Jan 12, 2007
May 8, 2012




László Moholy-Nagy

(American, 1895–1946)

Gelatin silver print, photogram

Image: 50.6 x 40.3 cm (19 15/16 x 15 7/8 in.); Matted: 66 x 55.9 cm (26 x 22 in.)

Andrew R. and Martha Holden Jennings Fund 1992.10



Sometimes the most literal photographs can be the most abstract. The influential painter, designer, photographer, filmmaker, theorist, and teacher László Moholy-Nagy was one of numerous émigré artists who arrived in the United States in the 1930s. In 1922 he began producing photograms, a process in which objects are placed directly onto light-sensitive paper and exposed to light. Here he has intuitively arranged wire, mesh, string, and thin plastic templates with geometric cut-outs to form an abstract, diagonal composition. Is it an inventory of works found in an artist’s studio or a mysterious dreamscape suggesting a world beyond time and place?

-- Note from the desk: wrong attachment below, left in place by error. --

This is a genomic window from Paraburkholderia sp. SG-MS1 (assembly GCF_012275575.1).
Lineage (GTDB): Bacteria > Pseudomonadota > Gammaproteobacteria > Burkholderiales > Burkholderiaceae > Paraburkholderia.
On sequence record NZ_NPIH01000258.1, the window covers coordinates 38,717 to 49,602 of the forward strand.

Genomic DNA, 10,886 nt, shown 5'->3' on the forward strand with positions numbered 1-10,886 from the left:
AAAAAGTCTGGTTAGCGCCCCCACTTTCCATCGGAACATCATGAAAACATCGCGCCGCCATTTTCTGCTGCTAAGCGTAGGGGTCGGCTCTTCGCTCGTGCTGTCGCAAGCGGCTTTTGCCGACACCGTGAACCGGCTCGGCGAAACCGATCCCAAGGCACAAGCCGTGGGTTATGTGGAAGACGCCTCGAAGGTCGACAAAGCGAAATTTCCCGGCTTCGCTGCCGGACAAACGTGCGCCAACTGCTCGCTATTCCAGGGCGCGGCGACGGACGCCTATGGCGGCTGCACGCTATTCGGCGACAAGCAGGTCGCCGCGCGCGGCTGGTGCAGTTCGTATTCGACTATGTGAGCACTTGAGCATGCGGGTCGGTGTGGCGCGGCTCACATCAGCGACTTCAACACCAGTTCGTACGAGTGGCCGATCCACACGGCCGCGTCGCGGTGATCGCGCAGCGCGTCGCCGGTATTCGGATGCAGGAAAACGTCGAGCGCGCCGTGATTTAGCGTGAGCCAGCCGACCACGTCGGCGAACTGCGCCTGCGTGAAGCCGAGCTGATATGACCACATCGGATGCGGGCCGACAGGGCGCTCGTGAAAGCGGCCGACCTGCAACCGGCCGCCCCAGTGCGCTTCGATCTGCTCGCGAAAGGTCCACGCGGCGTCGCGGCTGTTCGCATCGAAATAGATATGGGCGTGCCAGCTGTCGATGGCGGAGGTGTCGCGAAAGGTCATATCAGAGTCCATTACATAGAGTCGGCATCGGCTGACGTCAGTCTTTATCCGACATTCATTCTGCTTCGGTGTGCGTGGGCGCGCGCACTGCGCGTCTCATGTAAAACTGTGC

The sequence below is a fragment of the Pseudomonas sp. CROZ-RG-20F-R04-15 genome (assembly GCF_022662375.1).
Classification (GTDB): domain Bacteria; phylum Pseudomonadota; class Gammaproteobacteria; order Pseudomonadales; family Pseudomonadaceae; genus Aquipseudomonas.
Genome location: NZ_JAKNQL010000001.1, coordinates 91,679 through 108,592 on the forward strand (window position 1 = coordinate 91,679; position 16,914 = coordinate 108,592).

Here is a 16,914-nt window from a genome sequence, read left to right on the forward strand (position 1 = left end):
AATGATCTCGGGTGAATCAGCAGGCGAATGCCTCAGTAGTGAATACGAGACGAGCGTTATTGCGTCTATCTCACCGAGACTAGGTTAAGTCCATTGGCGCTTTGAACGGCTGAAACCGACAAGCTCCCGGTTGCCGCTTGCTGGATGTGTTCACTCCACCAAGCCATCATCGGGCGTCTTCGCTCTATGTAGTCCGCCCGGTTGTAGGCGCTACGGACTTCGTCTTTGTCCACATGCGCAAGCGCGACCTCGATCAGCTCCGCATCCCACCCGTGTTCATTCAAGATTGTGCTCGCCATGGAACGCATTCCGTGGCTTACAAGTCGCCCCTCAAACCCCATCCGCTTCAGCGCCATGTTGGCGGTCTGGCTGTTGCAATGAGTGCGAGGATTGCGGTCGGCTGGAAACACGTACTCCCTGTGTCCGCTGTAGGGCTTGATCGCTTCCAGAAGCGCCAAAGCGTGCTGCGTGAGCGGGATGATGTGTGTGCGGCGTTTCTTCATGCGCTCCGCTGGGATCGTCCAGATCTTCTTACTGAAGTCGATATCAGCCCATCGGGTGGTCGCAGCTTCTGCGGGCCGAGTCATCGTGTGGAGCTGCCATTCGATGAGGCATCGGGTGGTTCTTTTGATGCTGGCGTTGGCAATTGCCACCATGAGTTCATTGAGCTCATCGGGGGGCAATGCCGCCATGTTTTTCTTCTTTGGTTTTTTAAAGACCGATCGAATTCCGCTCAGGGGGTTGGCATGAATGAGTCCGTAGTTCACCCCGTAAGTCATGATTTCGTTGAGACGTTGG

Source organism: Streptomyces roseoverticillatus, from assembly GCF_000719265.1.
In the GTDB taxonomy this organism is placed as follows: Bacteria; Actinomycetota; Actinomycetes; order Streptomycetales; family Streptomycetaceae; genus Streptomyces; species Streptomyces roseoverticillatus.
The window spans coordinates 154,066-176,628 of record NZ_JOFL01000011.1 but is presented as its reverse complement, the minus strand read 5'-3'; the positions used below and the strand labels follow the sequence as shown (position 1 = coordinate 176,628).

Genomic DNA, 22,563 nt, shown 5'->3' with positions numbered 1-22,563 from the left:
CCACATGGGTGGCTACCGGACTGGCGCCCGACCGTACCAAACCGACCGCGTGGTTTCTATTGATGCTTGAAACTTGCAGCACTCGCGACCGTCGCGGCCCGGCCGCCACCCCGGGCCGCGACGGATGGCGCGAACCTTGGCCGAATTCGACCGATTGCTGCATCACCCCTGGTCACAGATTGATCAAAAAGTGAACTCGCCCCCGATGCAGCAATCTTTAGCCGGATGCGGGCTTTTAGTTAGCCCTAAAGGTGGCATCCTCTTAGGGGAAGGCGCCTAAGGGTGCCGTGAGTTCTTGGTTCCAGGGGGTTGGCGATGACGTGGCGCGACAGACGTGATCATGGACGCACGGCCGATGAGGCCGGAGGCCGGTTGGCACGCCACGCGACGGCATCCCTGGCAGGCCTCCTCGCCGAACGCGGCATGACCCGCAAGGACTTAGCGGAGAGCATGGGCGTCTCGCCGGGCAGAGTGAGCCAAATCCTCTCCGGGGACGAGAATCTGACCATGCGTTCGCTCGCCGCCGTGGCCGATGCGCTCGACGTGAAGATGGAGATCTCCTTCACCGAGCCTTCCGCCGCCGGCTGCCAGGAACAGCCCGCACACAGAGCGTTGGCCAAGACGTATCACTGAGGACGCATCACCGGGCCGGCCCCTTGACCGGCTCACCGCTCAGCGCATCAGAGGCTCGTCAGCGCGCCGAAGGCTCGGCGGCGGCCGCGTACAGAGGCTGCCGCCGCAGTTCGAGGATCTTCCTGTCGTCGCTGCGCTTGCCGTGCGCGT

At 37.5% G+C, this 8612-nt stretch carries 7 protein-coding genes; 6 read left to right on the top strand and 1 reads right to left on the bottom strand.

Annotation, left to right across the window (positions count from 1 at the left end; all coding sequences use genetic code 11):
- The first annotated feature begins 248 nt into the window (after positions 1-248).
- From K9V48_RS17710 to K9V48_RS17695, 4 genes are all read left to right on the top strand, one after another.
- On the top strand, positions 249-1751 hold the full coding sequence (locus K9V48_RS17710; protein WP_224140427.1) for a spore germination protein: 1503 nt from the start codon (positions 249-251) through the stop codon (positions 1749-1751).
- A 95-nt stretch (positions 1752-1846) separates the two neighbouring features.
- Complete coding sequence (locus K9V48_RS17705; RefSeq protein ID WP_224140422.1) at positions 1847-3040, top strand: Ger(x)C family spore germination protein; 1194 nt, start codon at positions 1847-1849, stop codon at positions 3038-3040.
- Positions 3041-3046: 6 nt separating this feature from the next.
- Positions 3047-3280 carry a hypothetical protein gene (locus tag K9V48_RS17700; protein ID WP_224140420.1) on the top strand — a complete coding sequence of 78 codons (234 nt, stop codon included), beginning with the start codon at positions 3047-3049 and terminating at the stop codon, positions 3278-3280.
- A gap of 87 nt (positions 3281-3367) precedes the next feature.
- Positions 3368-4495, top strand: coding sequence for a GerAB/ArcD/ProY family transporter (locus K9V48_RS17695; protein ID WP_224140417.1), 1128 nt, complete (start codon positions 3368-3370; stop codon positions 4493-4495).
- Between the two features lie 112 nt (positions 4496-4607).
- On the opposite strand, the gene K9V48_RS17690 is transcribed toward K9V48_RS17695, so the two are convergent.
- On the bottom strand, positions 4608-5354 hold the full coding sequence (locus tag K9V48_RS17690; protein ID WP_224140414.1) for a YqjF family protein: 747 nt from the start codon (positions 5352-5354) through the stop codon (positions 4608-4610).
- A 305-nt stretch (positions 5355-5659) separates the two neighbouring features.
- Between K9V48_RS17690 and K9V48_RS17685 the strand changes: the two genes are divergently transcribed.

See also

Contact us

The information about this object, including provenance, may not be currently accurate. If you notice a mistake or have additional information about this object, please email collectionsdata@clevelandart.org.

To request more information about this object, study images, or bibliography, contact the Ingalls Library Reference Desk.

All images and data available through Open Access can be downloaded for free. For images not available through Open Access, a detail image, or any image with a color bar, request a digital file from Image Services.